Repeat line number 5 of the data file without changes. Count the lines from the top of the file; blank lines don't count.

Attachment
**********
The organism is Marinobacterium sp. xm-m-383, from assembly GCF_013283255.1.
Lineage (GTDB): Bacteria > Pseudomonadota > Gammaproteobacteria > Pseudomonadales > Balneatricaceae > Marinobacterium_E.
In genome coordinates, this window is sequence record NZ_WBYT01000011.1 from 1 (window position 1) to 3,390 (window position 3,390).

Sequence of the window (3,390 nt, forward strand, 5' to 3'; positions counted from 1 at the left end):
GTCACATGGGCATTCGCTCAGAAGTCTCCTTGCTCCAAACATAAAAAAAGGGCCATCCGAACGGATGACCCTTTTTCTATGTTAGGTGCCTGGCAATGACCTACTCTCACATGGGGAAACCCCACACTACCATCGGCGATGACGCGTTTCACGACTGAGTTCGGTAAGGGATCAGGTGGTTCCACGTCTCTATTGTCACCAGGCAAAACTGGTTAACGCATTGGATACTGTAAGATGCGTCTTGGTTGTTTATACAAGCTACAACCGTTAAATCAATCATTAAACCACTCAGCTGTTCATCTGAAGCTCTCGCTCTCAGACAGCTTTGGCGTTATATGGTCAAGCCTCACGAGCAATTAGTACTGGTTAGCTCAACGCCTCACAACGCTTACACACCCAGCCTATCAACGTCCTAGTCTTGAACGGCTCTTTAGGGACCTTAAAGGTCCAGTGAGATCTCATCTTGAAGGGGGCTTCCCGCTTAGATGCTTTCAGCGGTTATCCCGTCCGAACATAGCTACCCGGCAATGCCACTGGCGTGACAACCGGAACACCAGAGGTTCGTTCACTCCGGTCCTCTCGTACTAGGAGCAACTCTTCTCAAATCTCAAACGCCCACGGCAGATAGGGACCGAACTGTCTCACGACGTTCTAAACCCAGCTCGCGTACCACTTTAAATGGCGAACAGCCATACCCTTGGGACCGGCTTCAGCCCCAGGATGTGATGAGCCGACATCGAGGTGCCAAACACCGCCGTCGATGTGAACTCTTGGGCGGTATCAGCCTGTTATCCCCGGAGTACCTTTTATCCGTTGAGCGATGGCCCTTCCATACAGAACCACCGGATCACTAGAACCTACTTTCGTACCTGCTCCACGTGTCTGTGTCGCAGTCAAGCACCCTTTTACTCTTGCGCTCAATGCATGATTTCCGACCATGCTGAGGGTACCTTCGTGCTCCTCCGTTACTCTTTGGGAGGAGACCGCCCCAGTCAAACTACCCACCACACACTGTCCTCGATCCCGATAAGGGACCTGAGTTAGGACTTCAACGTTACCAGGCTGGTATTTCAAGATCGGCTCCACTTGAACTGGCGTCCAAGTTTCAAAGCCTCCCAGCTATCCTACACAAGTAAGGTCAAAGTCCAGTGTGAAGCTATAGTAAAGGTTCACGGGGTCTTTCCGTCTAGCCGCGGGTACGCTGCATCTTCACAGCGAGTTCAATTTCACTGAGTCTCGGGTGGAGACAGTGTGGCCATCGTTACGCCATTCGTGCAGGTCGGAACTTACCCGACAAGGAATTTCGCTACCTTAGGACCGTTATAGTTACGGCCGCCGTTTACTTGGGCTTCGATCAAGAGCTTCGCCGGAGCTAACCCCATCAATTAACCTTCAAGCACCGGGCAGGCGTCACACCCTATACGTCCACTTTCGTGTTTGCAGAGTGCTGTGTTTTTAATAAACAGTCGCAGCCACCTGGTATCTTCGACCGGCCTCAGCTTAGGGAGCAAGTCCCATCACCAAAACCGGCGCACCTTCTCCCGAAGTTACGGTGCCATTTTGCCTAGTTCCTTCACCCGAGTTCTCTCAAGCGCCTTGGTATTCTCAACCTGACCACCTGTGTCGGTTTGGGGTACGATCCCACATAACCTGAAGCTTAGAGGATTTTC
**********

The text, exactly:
GTCACATGGGCATTCGCTCAGAAGTCTCCTTGCTCCAAACATAAAAAAAGGGCCATCCGAACGGATGACCCTTTTTCTATGTTAGGTGCCTGGCAATGACCTACTCTCACATGGGGAAACCCCACACTACCATCGGCGATGACGCGTTTCACGACTGAGTTCGGTAAGGGATCAGGTGGTTCCACGTCTCTATTGTCACCAGGCAAAACTGGTTAACGCATTGGATACTGTAAGATGCGTCTTGGTTGTTTATACAAGCTACAACCGTTAAATCAATCATTAAACCACTCAGCTGTTCATCTGAAGCTCTCGCTCTCAGACAGCTTTGGCGTTATATGGTCAAGCCTCACGAGCAATTAGTACTGGTTAGCTCAACGCCTCACAACGCTTACACACCCAGCCTATCAACGTCCTAGTCTTGAACGGCTCTTTAGGGACCTTAAAGGTCCAGTGAGATCTCATCTTGAAGGGGGCTTCCCGCTTAGATGCTTTCAGCGGTTATCCCGTCCGAACATAGCTACCCGGCAATGCCACTGGCGTGACAACCGGAACACCAGAGGTTCGTTCACTCCGGTCCTCTCGTACTAGGAGCAACTCTTCTCAAATCTCAAACGCCCACGGCAGATAGGGACCGAACTGTCTCACGACGTTCTAAACCCAGCTCGCGTACCACTTTAAATGGCGAACAGCCATACCCTTGGGACCGGCTTCAGCCCCAGGATGTGATGAGCCGACATCGAGGTGCCAAACACCGCCGTCGATGTGAACTCTTGGGCGGTATCAGCCTGTTATCCCCGGAGTACCTTTTATCCGTTGAGCGATGGCCCTTCCATACAGAACCACCGGATCACTAGAACCTACTTTCGTACCTGCTCCACGTGTCTGTGTCGCAGTCAAGCACCCTTTTACTCTTGCGCTCAATGCATGATTTCCGACCATGCTGAGGGTACCTTCGTGCTCCTCCGTTACTCTTTGGGAGGAGACCGCCCCAGTCAAACTACCCACCACACACTGTCCTCGATCCCGATAAGGGACCTGAGTTAGGACTTCAACGTTACCAGGCTGGTATTTCAAGATCGGCTCCACTTGAACTGGCGTCCAAGTTTCAAAGCCTCCCAGCTATCCTACACAAGTAAGGTCAAAGTCCAGTGTGAAGCTATAGTAAAGGTTCACGGGGTCTTTCCGTCTAGCCGCGGGTACGCTGCATCTTCACAGCGAGTTCAATTTCACTGAGTCTCGGGTGGAGACAGTGTGGCCATCGTTACGCCATTCGTGCAGGTCGGAACTTACCCGACAAGGAATTTCGCTACCTTAGGACCGTTATAGTTACGGCCGCCGTTTACTTGGGCTTCGATCAAGAGCTTCGCCGGAGCTAACCCCATCAATTAACCTTCAAGCACCGGGCAGGCGTCACACCCTATACGTCCACTTTCGTGTTTGCAGAGTGCTGTGTTTTTAATAAACAGTCGCAGCCACCTGGTATCTTCGACCGGCCTCAGCTTAGGGAGCAAGTCCCATCACCAAAACCGGCGCACCTTCTCCCGAAGTTACGGTGCCATTTTGCCTAGTTCCTTCACCCGAGTTCTCTCAAGCGCCTTGGTATTCTCAACCTGACCACCTGTGTCGGTTTGGGGTACGATCCCACATAACCTGAAGCTTAGAGGATTTTC